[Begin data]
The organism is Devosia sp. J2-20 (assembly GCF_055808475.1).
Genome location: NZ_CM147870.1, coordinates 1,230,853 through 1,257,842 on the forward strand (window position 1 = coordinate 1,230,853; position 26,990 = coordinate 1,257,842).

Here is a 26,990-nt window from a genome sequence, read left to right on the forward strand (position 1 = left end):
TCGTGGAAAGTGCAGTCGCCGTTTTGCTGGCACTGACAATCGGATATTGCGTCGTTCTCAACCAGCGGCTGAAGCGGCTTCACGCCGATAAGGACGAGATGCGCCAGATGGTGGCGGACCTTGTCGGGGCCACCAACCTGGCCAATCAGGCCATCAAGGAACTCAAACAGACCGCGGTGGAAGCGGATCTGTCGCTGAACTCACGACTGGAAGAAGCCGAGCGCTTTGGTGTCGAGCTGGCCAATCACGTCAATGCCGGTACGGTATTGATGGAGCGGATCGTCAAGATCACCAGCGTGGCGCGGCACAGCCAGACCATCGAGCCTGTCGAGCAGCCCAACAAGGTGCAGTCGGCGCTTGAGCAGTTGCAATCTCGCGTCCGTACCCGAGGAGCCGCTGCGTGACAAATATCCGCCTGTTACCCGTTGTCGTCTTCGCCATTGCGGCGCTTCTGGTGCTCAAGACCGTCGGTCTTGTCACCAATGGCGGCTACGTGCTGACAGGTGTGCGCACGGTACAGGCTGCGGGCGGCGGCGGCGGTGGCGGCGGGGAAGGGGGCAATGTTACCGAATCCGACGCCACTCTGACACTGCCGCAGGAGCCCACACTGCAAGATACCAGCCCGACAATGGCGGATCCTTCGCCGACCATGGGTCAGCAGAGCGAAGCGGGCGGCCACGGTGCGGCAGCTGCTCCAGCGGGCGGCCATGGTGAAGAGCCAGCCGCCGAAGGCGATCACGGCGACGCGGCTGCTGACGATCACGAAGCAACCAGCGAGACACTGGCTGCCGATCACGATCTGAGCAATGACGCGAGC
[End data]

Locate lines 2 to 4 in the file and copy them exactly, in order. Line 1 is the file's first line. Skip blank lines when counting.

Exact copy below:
Genome location: NZ_CM147870.1, coordinates 1,230,853 through 1,257,842 on the forward strand (window position 1 = coordinate 1,230,853; position 26,990 = coordinate 1,257,842).

Here is a 26,990-nt window from a genome sequence, read left to right on the forward strand (position 1 = left end):
TCGTGGAAAGTGCAGTCGCCGTTTTGCTGGCACTGACAATCGGATATTGCGTCGTTCTCAACCAGCGGCTGAAGCGGCTTCACGCCGATAAGGACGAGATGCGCCAGATGGTGGCGGACCTTGTCGGGGCCACCAACCTGGCCAATCAGGCCATCAAGGAACTCAAACAGACCGCGGTGGAAGCGGATCTGTCGCTGAACTCACGACTGGAAGAAGCCGAGCGCTTTGGTGTCGAGCTGGCCAATCACGTCAATGCCGGTACGGTATTGATGGAGCGGATCGTCAAGATCACCAGCGTGGCGCGGCACAGCCAGACCATCGAGCCTGTCGAGCAGCCCAACAAGGTGCAGTCGGCGCTTGAGCAGTTGCAATCTCGCGTCCGTACCCGAGGAGCCGCTGCGTGACAAATATCCGCCTGTTACCCGTTGTCGTCTTCGCCATTGCGGCGCTTCTGGTGCTCAAGACCGTCGGTCTTGTCACCAATGGCGGCTACGTGCTGACAGGTGTGCGCACGGTACAGGCTGCGGGCGGCGGCGGCGGTGGCGGCGGGGAAGGGGGCAATGTTACCGAATCCGACGCCACTCTGACACTGCCGCAGGAGCCCACACTGCAAGATACCAGCCCGACAATGGCGGATCCTTCGCCGACCATGGGTCAGCAGAGCGAAGCGGGCGGCCACGGTGCGGCAGCTGCTCCAGCGGGCGGCCATGGTGAAGAGCCAGCCGCCGAAGGCGATCACGGCGACGCGGCTGCTGACGATCACGAAGCAACCAGCGAGACACTGGCTGCCGATCACGATCTGAGCAATGACGCGAGC